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At the Circus: Entering the Ring
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Henri de Toulouse-Lautrec
French, 1899
Black and colored pencils on paper
12 3/16 x 7 7/8 in.
2001.19

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In a letter dated March 1899, an English poet wrote: "Toulouse-Lautrec you will be sorry to hear was taken to a lunatic asylum yesterday." The scandal was in fact highly publicized. By the time Henri de Toulouse-Lautrec was thirty-five, he was suffering from alcoholism and dementia, most likely brought on by syphilis. His behavior was unpredictable, and often violent. Desperate, his mother had him committed to a clinic, then known as an asylum, outside of Paris.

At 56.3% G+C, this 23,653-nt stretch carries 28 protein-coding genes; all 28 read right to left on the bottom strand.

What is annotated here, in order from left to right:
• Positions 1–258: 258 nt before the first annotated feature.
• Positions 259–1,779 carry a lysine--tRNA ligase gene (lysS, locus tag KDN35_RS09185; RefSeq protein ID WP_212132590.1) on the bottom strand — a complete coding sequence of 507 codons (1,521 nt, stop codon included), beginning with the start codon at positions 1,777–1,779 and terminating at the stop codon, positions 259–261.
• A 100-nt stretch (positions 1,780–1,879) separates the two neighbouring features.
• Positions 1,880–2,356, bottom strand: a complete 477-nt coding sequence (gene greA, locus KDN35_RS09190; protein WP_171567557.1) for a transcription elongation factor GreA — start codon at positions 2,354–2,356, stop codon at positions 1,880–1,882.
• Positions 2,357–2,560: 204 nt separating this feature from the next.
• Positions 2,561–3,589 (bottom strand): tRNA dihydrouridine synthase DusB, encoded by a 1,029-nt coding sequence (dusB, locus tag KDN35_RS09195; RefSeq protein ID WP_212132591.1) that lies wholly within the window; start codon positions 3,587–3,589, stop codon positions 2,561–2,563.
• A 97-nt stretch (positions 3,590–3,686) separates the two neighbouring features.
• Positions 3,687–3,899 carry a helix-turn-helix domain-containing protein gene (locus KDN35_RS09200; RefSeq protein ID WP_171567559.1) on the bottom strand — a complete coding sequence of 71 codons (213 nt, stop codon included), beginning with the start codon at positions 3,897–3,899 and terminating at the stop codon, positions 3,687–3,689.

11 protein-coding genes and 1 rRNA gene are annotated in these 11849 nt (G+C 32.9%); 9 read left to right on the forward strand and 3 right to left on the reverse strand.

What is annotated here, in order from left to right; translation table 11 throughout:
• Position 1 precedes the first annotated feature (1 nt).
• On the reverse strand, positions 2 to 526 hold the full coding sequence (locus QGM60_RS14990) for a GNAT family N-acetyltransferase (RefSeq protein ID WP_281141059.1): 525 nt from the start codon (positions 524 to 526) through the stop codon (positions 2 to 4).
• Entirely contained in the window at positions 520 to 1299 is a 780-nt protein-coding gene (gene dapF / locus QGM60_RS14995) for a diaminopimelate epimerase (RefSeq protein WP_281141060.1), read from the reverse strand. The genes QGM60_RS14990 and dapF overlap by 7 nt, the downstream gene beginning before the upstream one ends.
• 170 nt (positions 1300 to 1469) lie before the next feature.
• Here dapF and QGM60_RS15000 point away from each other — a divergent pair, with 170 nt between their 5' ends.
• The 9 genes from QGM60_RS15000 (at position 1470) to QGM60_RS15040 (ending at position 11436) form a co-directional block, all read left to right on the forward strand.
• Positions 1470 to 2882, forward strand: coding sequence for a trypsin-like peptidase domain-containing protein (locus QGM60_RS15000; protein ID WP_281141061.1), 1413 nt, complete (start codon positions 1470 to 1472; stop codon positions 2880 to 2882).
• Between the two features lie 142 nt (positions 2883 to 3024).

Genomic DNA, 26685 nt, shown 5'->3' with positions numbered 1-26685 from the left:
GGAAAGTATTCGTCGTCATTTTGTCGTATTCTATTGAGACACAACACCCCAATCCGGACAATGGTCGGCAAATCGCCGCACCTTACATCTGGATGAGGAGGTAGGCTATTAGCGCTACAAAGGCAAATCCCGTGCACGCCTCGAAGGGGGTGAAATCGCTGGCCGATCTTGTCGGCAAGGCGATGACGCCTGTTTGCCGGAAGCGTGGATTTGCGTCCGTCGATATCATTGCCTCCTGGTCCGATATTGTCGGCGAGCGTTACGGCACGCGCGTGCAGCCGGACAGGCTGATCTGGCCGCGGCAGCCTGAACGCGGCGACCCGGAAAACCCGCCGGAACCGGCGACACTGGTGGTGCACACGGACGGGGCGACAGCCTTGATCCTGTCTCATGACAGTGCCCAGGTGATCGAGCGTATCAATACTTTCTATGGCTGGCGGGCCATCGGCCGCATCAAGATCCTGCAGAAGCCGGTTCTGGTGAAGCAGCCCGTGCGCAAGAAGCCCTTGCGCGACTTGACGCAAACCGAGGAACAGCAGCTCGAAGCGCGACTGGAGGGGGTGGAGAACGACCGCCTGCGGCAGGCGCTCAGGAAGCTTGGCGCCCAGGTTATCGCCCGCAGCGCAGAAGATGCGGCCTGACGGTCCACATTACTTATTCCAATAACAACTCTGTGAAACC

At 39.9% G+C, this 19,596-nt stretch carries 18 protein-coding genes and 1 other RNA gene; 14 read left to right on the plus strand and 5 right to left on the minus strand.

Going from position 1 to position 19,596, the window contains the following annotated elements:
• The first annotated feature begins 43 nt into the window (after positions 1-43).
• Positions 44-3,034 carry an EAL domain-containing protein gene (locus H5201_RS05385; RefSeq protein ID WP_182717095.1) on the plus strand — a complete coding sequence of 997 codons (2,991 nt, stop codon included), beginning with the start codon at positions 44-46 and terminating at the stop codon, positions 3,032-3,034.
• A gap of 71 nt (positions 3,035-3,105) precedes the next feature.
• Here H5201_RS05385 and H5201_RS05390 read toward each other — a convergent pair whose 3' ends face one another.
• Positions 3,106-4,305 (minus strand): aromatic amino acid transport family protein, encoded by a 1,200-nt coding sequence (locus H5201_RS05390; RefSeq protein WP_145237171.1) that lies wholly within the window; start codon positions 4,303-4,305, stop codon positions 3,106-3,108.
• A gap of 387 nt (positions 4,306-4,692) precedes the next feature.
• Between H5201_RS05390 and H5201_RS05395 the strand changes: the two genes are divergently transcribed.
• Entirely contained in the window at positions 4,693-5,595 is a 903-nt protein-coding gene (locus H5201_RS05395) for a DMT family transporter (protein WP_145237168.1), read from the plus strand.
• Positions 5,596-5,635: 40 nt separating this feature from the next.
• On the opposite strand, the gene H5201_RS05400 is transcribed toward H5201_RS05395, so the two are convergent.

While in the clinic, Toulouse-Lautrec set upon the idea of creating a series of circus drawings to demonstrate his emotional stability and thus secure his release. Drawn from memories culled over many years of attendance at this popular entertainment, these works reveal his acute observation of horses, dogs, acrobats, clowns, and bareback riders. In this image, a performer still wearing her slippers follows a lumpy horse into the arena to perform for the spectators in the stands. Toulouse-Lautrec elongated the shadows behind the slippers to emphasize the woman's fatigue. Upon being released from the clinic after only three months, Toulouse-Lautrec declared: "I bought my freedom with my drawings."